The first inhabitants
of what is now known as the Quoddy area were the Passamaquoddy People
who lived in small, mobile groups and gathered and hunted in a land
that had only recently been freed from the grip of a massive continental
ice sheet. Archeologists call this period the Paleo-Indian phrase.
Sites of these
original pioneers have been found at several locations in Maine
and New Brunswick. The fluted points characteristic of Passamaquoddy
hunter-gatherers have been found in the vicinity of Calais/ St.
Stephens and in the upper part of the St. Croix River drainage,
near West Grand Lake.
next several millennia, the environment of the Quoddy area, and
of the Northeast in general, changed and became more similar to
that of the present. During his period, known as the Archaic, Passamaquoddy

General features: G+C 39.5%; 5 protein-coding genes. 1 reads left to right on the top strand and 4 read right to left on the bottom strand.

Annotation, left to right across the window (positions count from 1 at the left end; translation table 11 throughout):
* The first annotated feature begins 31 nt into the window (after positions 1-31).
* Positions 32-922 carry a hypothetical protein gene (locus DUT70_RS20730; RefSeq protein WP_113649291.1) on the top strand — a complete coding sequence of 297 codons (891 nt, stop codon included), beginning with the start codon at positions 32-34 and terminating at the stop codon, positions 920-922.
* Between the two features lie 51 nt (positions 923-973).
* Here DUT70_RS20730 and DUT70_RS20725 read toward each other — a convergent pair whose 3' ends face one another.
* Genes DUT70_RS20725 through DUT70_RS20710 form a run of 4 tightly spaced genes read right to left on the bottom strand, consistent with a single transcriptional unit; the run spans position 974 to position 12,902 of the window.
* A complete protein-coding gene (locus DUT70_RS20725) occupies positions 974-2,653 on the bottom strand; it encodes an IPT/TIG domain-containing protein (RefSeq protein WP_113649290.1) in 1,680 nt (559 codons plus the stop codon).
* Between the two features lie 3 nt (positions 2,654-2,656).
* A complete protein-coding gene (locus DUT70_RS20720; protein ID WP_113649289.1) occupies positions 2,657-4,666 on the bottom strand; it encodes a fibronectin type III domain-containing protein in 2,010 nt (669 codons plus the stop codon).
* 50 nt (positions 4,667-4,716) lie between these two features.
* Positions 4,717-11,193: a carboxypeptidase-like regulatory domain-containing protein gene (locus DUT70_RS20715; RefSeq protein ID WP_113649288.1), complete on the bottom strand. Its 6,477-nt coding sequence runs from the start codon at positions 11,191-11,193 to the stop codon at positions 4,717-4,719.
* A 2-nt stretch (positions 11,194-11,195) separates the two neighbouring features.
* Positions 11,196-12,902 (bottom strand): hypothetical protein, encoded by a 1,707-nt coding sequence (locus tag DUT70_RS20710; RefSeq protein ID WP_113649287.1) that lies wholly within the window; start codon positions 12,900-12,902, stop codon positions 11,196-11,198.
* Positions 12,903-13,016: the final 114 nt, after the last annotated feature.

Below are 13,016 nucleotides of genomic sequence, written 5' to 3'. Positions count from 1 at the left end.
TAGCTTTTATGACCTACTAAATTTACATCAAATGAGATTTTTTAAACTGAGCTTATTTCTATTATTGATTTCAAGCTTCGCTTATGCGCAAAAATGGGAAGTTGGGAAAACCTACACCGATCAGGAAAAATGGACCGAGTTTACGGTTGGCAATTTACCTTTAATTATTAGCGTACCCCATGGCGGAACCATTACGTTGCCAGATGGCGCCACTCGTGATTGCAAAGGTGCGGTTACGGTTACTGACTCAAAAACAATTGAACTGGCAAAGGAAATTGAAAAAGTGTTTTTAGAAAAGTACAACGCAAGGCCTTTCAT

people developed patterns of subsistence and settlement some of
which persisted into the 17th century.
period witnessed the growth of Passamaquoddy populations, and the
development and florescence of several cultural traditions. The
period provides archeological evidence of an increase in the expression
of ritual, particularly in the burial of the dead, and the earliest
evidence of the use of marine resources in the Passamaquoddy Bay
Island contains cultural remains of Passamaquoddy occupations
dating back 3,000 years to the Ceramic Period.
of this region during that time is known as the Quoddy tradition.
Archeological remains of this culture abound along the estuaries